NFL scouts are lining up for Navy's Lane But Mids tackle still has obligation


NFL scouts have been regular visitors to the Naval Academy campus this season, with 6-foot-5, 300-pound offensive tackle Max Lane the object of their affection.

The bulwark of an all-senior line, Lane has been labeled by Navy coach George Chaump "one of the finest offensive linemen in the country. He's big, strong and persistent and has improved tremendously each season."

The pros apparently share Chaump's enthusiasm.

"I haven't kept count, but there have been representatives from at least a dozen NFL teams here watching Max practice and play," offensive line coach Mark Murray said. "Most of the ones I've talked to like him a lot. He's got the classic NFL body, he's athletic, and he can run the 40 in 5.2. He's a perfect pro candidate."

Ah, but there is the catch. No past Navy football star, be it Heisman Trophy winners Joe Bellino and Roger Staubach, or, more recently, wide receiver Phil McConkey and running back Eddie Meyers, were freed to play professionally before fulfilling their five-year obligation.

Celebrated all-purpose back Napoleon McCallum played a season with the Los Angeles Raiders in 1985, when, after graduating, he was assigned to the nearby USS Peleliu, enabling him to perform his duties during the day and practice with the team and play on Sundays.

He had an excellent rookie season, rushing for 536 yards. But the following year, James Webb, the new Secretary of the Navy, ruled McCallum must fulfill his service commitment before returning to the NFL. Now back with the Raiders, McCallum is a special-teams player.

Meyers, who held Navy's rushing records until McCallum came along, used his accrued leave to engage in six training camps with the Atlanta Falcons before giving up his dream.

McConkey, who holds the Navy record for touchdowns (16), served five years as a helicopter pilot before winning a spot with the New York Giants in 1984. He made the All-Madden team three times for his inspirational play and timely contributions, including a touchdown catch in the 1987 Super Bowl.

Last year, the Green Bay Packers drafted Navy defensive tackle Bob Kuberski, and he impressed everyone in training camp and preseason games. But Kuberski, on temporary duty as a football aide before reporting to Surface Warfare School in Newport, R.I., was told last April he would not receive an exemption.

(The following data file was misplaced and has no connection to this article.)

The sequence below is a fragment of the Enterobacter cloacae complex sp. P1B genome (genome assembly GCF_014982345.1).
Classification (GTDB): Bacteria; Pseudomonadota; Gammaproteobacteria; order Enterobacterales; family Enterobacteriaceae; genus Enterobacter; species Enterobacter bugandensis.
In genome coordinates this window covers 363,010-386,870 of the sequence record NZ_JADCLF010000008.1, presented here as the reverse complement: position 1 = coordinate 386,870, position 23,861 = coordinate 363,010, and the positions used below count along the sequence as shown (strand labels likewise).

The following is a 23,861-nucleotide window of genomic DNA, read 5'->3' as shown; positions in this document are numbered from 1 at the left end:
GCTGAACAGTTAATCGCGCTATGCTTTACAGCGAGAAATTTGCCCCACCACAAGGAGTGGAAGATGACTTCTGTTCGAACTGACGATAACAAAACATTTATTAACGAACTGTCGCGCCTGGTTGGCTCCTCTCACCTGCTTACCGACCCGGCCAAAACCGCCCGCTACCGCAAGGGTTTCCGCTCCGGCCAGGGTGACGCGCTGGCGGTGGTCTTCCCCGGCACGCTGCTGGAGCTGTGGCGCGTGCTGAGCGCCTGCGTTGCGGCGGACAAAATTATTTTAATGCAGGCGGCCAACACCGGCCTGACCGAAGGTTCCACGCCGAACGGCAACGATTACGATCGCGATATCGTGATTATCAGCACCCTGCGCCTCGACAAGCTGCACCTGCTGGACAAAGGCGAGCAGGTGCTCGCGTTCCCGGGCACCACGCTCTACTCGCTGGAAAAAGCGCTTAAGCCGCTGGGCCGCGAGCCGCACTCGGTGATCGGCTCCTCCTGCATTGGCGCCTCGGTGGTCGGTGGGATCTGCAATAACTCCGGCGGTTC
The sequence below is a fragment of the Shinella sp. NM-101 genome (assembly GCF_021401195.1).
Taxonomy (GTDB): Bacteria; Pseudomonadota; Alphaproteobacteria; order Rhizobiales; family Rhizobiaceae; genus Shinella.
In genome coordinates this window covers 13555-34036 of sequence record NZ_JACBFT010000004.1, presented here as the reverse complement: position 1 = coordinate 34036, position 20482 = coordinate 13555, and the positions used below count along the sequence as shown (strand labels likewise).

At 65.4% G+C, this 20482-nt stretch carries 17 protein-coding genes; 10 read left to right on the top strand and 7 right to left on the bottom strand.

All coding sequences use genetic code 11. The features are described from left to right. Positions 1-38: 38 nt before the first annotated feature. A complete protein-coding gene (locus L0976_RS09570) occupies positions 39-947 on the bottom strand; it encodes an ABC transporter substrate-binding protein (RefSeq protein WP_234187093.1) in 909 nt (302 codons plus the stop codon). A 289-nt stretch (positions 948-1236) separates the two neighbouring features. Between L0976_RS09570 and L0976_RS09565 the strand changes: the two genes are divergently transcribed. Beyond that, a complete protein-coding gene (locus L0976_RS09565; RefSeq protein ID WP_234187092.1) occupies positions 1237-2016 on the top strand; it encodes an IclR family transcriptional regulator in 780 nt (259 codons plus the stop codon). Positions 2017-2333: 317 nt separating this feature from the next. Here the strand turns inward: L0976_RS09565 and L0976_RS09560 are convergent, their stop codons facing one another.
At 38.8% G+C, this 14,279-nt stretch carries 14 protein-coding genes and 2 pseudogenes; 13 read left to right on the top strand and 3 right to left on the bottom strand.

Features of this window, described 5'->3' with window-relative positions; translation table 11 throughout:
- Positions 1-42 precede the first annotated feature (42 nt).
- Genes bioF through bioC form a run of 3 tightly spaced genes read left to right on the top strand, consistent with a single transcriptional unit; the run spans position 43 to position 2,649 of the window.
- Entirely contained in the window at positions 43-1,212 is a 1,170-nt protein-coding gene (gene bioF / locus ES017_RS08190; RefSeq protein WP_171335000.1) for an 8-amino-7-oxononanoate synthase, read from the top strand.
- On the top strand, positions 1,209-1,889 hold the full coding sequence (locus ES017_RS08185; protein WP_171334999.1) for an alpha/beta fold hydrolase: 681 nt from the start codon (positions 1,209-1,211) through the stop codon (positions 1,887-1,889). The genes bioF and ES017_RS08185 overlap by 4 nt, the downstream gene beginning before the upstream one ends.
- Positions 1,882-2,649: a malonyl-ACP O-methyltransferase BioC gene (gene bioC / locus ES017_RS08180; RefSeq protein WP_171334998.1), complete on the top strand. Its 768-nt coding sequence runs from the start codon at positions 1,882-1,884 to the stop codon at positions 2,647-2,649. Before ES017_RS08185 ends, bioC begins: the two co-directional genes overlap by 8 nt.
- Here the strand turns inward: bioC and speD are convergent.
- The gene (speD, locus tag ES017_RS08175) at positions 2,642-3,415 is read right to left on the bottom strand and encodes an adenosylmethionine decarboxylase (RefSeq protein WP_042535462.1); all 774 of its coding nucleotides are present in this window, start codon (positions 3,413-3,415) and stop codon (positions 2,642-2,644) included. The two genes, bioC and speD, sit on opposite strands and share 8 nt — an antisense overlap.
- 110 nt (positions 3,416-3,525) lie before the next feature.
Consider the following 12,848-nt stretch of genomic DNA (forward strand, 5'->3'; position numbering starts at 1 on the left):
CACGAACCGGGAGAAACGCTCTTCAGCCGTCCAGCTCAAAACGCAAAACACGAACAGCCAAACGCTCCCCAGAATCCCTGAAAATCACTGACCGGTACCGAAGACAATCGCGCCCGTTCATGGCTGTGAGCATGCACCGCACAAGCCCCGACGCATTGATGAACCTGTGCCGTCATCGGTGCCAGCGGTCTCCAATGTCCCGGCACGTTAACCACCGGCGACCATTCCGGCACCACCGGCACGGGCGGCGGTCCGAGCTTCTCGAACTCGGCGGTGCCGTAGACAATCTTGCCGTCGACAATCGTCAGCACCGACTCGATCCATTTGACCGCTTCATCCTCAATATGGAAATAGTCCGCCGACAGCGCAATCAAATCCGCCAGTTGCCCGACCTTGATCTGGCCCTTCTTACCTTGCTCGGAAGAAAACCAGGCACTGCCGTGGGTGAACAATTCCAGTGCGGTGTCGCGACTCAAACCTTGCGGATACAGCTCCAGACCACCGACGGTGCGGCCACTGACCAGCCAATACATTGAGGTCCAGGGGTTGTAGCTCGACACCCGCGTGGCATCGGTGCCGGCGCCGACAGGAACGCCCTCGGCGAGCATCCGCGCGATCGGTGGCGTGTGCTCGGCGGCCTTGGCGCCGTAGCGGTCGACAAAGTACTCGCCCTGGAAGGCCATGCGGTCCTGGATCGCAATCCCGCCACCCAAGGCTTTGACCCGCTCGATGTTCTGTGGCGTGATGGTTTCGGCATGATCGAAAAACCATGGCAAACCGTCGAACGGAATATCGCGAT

"I thought I'd get approved because of the big cuts in military personnel," he said. "But I'll just have to wait for a change in policy."

An academy source said Kuberski and Lane could join the NFL in the near future if Congress agrees to a proposal that would grant "alternate service" to graduating athletes.

An exception was made in the case of All-American basketball center David Robinson, the first player selected in the 1987 NBA draft, by the San Antonio Spurs. Robinson, whose 7-1 height prevented him from pursuing career goals in the Navy, was freed of his military obligation after serving two years.

Meanwhile, Lane is not worrying about the issue. "I don't want to get caught up in all that stuff right now," he said before practicing for tomorrow's game against Colgate.

"Sure, it's flattering to have the scouts looking at me. Playing in the NFL has always been in the back of my mind, ever since I began following the careers of John Hannah and Anthony Munoz. But this season I just want to stay focused on playing and going out a winner."

Lane has made giant strides since starring for Norbone High in Missouri, which had 19 players on its football team. He won all-state honors his junior year as a tight end and in his senior year as a tackle.

"Max didn't play that much for us as a plebe," Murray said. "He was big and gangly, but you could see the potential. The big thing is that he worked endless hours to get stronger and quicker. He's extremely durable, never misses a game or practice. He pass blocks and run blocks well. He's got all the tools to make it in the NFL. I just hope he gets the chance."

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